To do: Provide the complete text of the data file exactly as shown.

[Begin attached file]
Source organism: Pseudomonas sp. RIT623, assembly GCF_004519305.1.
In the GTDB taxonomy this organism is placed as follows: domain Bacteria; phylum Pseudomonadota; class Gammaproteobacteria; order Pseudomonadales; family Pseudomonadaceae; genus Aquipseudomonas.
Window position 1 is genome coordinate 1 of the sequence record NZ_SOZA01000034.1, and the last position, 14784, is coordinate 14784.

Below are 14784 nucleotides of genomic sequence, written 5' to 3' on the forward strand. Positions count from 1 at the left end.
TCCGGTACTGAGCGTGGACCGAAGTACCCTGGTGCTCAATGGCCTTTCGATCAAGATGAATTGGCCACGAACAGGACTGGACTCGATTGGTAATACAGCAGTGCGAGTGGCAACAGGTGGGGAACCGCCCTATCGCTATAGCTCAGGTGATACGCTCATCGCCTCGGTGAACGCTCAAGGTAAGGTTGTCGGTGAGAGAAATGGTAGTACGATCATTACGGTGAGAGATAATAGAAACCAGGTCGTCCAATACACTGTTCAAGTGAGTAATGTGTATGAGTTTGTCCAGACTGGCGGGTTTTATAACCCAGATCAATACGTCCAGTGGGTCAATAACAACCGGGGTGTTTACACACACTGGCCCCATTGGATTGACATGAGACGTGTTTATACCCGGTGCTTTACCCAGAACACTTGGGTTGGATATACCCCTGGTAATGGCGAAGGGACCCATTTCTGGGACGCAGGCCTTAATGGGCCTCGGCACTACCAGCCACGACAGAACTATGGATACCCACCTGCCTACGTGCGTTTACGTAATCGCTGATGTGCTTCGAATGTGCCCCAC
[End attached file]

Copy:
Source organism: Pseudomonas sp. RIT623, assembly GCF_004519305.1.
In the GTDB taxonomy this organism is placed as follows: domain Bacteria; phylum Pseudomonadota; class Gammaproteobacteria; order Pseudomonadales; family Pseudomonadaceae; genus Aquipseudomonas.
Window position 1 is genome coordinate 1 of the sequence record NZ_SOZA01000034.1, and the last position, 14784, is coordinate 14784.

Below are 14784 nucleotides of genomic sequence, written 5' to 3' on the forward strand. Positions count from 1 at the left end.
TCCGGTACTGAGCGTGGACCGAAGTACCCTGGTGCTCAATGGCCTTTCGATCAAGATGAATTGGCCACGAACAGGACTGGACTCGATTGGTAATACAGCAGTGCGAGTGGCAACAGGTGGGGAACCGCCCTATCGCTATAGCTCAGGTGATACGCTCATCGCCTCGGTGAACGCTCAAGGTAAGGTTGTCGGTGAGAGAAATGGTAGTACGATCATTACGGTGAGAGATAATAGAAACCAGGTCGTCCAATACACTGTTCAAGTGAGTAATGTGTATGAGTTTGTCCAGACTGGCGGGTTTTATAACCCAGATCAATACGTCCAGTGGGTCAATAACAACCGGGGTGTTTACACACACTGGCCCCATTGGATTGACATGAGACGTGTTTATACCCGGTGCTTTACCCAGAACACTTGGGTTGGATATACCCCTGGTAATGGCGAAGGGACCCATTTCTGGGACGCAGGCCTTAATGGGCCTCGGCACTACCAGCCACGACAGAACTATGGATACCCACCTGCCTACGTGCGTTTACGTAATCGCTGATGTGCTTCGAATGTGCCCCAC